* Headline EPS down 16 pct
* Revenue hit by fierce competition, price pressure
* Cold meat products recalled after deadly listeria outbreak
* Recall and related costs amounted to $29.2 mln
* Company also faces class action lawsuit
* Maintained interim dividend (Adds details on listeria update, share price)
By Nqobile Dludla
JOHANNESBURG, May 24 (Reuters) - South Africa’s biggest food producer Tiger Brands said a recall of cold meat products in response to a deadly listeria outbreak has cost it 365 million rand ($29 million) so far and weighed heavily on its half-year earnings.
The company suspended production in March at four plants in South Africa that produced polony and other cold meats that were linked to the world’s largest ever listeria outbreak, which has killed 200 people since early 2017.
Those facilities are likely to stay closed for much of the second half of the year, the company said on Thursday, as it completes remedial work and awaits guidance from the Department of Health.
Chief Executive Lawrence MacDougall said the recall “impacted our headline earnings quite significantly” after the company reported a 16 percent drop in headline earnings per share (EPS) to 868 cents for the six months ended March 31. EPS, which strips out certain one-off items, is the main profit measure in South Africa.
Tiger Brands’ shares fell 4.9 percent to 332.01 rand by 0958 GMT.
Recall and related costs to date amounted to 365 million rand net of initial insurance claims, the company said in a statement. These costs excluded ongoing trading losses.
The company is now busy deep cleaning the facilities and has allocated 50 million rand of capital expenditure to ensure that the plants are ready for product relaunches.
“We’re using this time of the shutdown to make all the repairs and maintenance and structural changes that we intended to make and new ones that have been suggested by international experts over this period,” MacDougall told shareholders at the results presentation, without giving much detail.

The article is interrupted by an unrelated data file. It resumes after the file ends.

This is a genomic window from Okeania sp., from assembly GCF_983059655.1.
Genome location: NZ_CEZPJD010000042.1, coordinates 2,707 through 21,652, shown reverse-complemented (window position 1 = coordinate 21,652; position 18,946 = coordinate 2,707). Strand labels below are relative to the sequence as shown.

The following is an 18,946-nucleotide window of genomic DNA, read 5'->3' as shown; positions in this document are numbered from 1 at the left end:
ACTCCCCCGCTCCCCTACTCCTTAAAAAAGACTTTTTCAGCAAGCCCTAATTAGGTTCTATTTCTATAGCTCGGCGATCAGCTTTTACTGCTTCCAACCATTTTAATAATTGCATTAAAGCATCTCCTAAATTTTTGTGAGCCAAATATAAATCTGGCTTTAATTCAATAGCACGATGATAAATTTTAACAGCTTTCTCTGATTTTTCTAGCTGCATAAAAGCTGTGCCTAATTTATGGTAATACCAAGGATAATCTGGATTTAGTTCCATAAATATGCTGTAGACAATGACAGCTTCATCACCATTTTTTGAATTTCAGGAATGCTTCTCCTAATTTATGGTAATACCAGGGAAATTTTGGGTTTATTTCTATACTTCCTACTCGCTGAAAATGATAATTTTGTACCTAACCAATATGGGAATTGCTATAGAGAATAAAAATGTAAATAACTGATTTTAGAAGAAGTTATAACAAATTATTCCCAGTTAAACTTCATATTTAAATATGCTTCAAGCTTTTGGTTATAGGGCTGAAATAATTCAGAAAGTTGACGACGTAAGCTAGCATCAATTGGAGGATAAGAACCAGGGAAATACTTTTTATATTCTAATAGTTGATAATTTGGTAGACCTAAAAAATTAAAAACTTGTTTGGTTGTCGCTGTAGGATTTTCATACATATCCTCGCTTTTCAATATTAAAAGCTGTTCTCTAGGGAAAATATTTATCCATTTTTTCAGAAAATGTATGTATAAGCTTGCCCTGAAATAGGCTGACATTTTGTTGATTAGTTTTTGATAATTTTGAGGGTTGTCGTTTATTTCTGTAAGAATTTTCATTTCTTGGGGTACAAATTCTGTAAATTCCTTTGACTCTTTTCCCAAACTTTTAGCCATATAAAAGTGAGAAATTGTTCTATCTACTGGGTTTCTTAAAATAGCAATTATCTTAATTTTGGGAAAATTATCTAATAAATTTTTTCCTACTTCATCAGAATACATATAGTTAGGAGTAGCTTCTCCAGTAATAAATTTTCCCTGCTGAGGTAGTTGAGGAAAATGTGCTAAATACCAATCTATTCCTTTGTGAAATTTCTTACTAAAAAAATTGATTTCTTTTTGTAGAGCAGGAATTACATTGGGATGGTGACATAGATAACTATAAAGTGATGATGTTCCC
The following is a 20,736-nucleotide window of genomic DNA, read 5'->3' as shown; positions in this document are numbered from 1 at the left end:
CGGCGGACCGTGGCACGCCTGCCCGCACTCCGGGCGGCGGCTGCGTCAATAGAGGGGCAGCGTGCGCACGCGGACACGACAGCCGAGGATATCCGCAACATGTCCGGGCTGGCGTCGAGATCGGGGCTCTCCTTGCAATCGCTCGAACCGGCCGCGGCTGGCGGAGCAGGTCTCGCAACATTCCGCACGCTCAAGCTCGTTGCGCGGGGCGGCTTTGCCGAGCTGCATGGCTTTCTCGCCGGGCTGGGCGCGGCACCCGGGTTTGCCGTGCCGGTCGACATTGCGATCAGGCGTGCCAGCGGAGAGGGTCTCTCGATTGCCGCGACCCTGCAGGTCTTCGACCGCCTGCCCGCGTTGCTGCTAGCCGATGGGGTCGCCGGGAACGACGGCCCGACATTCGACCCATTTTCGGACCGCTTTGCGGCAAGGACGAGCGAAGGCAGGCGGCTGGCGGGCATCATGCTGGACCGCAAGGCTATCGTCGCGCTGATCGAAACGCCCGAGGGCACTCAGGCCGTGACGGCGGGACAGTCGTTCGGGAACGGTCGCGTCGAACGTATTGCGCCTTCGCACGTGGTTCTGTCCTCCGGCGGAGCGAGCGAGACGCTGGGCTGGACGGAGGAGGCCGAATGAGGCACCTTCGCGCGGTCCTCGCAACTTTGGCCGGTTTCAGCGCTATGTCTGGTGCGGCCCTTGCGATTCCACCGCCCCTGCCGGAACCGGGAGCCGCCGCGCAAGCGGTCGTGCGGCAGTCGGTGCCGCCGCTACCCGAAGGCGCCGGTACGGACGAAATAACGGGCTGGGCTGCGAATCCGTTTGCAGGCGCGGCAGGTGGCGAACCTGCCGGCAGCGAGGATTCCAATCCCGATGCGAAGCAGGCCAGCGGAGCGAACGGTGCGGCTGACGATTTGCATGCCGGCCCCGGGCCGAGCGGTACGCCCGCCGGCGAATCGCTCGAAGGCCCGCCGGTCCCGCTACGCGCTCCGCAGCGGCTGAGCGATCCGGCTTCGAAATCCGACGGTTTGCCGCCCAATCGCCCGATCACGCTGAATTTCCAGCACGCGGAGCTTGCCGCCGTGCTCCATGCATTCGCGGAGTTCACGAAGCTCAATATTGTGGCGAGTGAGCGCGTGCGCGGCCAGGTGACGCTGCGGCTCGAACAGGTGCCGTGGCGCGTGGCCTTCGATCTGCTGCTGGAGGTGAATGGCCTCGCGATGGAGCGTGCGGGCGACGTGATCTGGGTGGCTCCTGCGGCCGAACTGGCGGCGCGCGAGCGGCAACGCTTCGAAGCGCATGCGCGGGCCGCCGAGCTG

Tiger Brands faces a combined class action lawsuit filed in March by Richard Spoor, a human rights advocate, on behalf of families affected by the listeria outbreak.
MacDougall told a conference call that the group did not yet have details on the total amount of the claim.
“The application for certification of the classes is in progress, while our legal representatives are in discussion to explore further collaboration,” he said.
Tiger Brands, which makes bread, breakfast cereals and energy drinks, is battling intense competition and pressure on pricing from consumers chasing value and group revenue fell 4 percent to 15.7 billion rand.
The closure of the cold meat facilities weighed on the company’s value-added meat products business, with revenue falling by 9 percent and operating income plunging by 78 percent to 13 million rand.
Profit before tax from continuing operations decreased by 18 percent to 1.9 billion rand.
“The outlook for the balance of the year remains challenging, with intense competitor activity in the domestic market and no meaningful recovery expected in international markets,” Tiger Brands said in its statement.
The company declared an unchanged interim dividend of 378 cents per share. ($1 = 12.4848 rand) (Reporting by Nqobile Dludla Editing by Edmund Blair and Susan Fenton)